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[107] “Ductores primi” 9. 226. “Pulcher Iulus” 5. 570.

[108] Made up of two lines in Lucr., 1. 258., 2. 30.

[109] “Instituere convivia” occurs Suet. Tit. 7. Festus calls “ador” “farris genus, edor quondam appellatum ab edendo, vel quod aduratur, ut fiat tostum, unde in sacrificio mola salsa efficitur,” and Pliny 18. 8 says “far, quod adoreum veteres appellavere,” so that Virg. doubtless intentionally used an antiquarian and sacrificial word. ‘Liba’ were properly sacrificial cakes, and ‘augent’ (below v. 111) was the word for laying gifts on the altar (8. 284., 9. 407., 11. 50, Plaut. Merc. 4. 1. 10). Probably such language is used to lend dignity to a trivial subject.

[110] Liba subiiciunt epulis for “epulas imponunt libis.” So “subiiciunt veribus prunas” 5. 103 note. Heins. restored ‘Iuppiter ille’ from Med. (second reading) and some other MSS., supported by Serv. and Priscian. Pal., Rom., Gud., and the rest of Ribbeck's MSS. with the first reading of Med., have ‘ipse.’ ‘Iuppiter ille’ is not to be taken as the Jupiter of 3. 251, as Serv. thinks, but like “pater ille” (v. 556., 2. 779., 10. 875), and Plaut. Mostell. 2. 1. 51,ita ille faxit Iuppiter,Id. Curc. 1. 1. 27,nec me ille sirit Iuppiter,” ‘ille’ in this expression originally signifying on high (‘that god away from us’), though the phrase probably ceased in time to have a definite meaning. Possibly however it may be urged on the other side that in all these passages some one is speaking, which is not the case here. ‘Monebat’ is not ‘foretold,’ for Jupiter did not foretell what is denoted by ‘sic’ here, but ‘inspired.’ There is reason to suppose that the custom of using cakes for platters was a religious one, as Serv. on 1. 736 says “tangit ritum Romanorum, qui paniceas sacratasque mensas habebant, in quas libabant:” comp. Id. on 3. 257.

[111] For ‘solum’ (that on which anything rests) comp. 5. 199, “subtrahiturque solum,” where it is the sea on which the ship rests, and the use of the word in Lucr. 1.927 &c. for the sole of the foot. ‘Cereale solum’ is a dignified expression for a cake used as a platter.

[112] Aliis in the sense of “ceteris,” “reliquis:” see Freund. Some MSS. have ‘morsum,’ which was perhaps the first reading of Pal.

[113] Exiguam refers to the thinness of the cakes. ‘Edendi’ is not the pass. part. (“penuria eius quod edendum esset, comedi posset” Heyne), but the gerund, like “amor edendi” 8. 184, where “amor compressus edendi” is a translation of ἐδητύος ἐξ ἔρον ἕντο. ‘Penuria edendi’ like “penuria cibiLucr. 5.1007.

[114] Violare and ‘audacibus’ are probably used with reference to ‘fatalis;’ though there is some confusion in the thought: fate so far as it was embodied in this ‘crustum’ was fulfilled, not violated. If the platters themselves were sacred, there is a further justification for the expression.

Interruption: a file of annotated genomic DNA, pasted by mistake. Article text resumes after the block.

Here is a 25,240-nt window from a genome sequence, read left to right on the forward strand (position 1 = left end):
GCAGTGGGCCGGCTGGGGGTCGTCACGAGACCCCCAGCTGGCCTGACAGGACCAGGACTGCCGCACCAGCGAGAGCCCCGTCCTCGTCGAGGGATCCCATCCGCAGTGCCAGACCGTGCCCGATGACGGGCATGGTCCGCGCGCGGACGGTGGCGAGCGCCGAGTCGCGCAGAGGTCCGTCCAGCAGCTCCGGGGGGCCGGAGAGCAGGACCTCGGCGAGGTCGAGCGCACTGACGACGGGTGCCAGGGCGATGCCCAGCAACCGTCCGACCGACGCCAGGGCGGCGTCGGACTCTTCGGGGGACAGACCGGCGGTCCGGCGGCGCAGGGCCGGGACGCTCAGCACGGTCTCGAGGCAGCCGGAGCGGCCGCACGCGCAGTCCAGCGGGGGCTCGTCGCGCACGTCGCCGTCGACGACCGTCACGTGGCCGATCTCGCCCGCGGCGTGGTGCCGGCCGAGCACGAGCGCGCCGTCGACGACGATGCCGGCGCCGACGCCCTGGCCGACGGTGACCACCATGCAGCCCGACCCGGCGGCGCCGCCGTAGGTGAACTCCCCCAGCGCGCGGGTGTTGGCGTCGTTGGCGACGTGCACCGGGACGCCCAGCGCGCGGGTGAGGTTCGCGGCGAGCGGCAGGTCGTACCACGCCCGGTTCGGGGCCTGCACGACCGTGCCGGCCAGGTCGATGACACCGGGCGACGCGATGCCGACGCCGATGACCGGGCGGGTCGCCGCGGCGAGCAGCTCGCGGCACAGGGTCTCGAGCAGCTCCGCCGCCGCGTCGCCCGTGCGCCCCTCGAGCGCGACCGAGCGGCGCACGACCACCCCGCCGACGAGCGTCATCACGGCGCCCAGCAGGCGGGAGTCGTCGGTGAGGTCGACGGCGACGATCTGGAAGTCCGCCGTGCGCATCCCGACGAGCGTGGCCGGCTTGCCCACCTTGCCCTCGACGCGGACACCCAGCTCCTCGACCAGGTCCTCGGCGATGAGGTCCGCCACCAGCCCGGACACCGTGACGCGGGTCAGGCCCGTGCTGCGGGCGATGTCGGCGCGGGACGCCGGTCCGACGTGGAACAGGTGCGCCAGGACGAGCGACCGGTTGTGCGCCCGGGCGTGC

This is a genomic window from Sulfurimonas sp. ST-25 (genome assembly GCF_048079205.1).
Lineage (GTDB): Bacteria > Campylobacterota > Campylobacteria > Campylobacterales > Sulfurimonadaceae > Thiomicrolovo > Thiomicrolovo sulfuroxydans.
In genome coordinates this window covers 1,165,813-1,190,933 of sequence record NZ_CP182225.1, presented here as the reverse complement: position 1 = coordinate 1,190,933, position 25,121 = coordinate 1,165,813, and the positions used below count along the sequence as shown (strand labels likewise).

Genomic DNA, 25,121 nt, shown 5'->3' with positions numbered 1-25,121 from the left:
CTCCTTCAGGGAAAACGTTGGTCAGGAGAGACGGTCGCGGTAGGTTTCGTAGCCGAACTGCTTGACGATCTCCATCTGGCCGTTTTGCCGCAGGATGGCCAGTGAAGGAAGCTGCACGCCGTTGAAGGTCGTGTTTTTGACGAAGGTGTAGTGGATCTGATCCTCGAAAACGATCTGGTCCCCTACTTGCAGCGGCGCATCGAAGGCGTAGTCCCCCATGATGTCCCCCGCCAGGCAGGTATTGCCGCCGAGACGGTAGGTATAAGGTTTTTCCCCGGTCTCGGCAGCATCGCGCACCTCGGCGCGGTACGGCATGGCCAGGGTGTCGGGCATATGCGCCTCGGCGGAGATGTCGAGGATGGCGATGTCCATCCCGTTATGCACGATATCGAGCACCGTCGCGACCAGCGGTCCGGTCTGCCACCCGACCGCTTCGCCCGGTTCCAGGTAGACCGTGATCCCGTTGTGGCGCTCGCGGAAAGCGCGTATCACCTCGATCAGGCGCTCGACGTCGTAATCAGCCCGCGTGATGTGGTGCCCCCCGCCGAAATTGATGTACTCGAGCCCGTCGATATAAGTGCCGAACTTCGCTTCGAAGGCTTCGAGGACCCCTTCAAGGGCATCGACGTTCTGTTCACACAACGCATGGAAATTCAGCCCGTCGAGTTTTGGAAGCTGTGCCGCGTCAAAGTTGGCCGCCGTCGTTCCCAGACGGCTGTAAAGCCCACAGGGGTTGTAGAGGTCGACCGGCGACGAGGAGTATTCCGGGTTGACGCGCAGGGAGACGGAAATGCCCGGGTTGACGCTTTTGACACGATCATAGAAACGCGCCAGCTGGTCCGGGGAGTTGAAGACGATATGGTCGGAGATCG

[115] The ‘quadrae’ were squares marked on the ‘orbis crusti.’ Moret. 47, “iamque subactum Laevat opus, palmisque suum dilatat in orbem, Et notat, impressis aequo discrimine quadris.” ‘Patulis,’ flat. ‘Crustum’ is a rarer form of “crusta.

[116] A period or semicolon is commonly placed after ‘Iulus,’ so as to make ‘nec plura (dixit) adludens’ an elliptical clause by itself. But the other seems the easier punctuation. The propriety of putting this pleasantry into the mouth of Ascanius has often been remarked on. In Dion. H. 1. 55 it is said by some unknown member of the company.

[117] Adludens, jesting, as in Cic. 1 De Or. 56, “Galba autem, adludens varie et copiose, multas similitudines afferre, multaque pro aequitate contra ius dicere.” The pleasantry consists simply in perceiving the resemblance of the platter to a table and the incongruity of the notion of eating the latter. ‘Vox’ of an utterance 2. 119.

[118] Tulit finem like “finem ferat” 3. 145, where, as here, “ferre” may have the sense of “nuntiare.” But it seems better in both passages to make it = “dare:” comp. 1. 241, “quem das finem, rex magne, laborum?” and for “dare” of the announcer of a blessing 3. 85 note. ‘Prima’ almost = “tandem:” comp. E. 1. 45 note, A. 9. 110. It is not easy to give a definite sense to ‘primam:’ it may be “ut primum omen” (comp. 3. 547, a sense which perhaps lurks in ‘prima’ also): it may have the force of ‘instantly’ (comp. “quam primum”): or it may be a mere repetition of ‘prima,’ iterating the notion that this was the dawn of hope. Comp. generally 1. 442, 450, which will illustrate these different shades of meaning, and perhaps incline us to believe that Virg. had all of them in his mind. “Narrantis ab ore” 4. 79.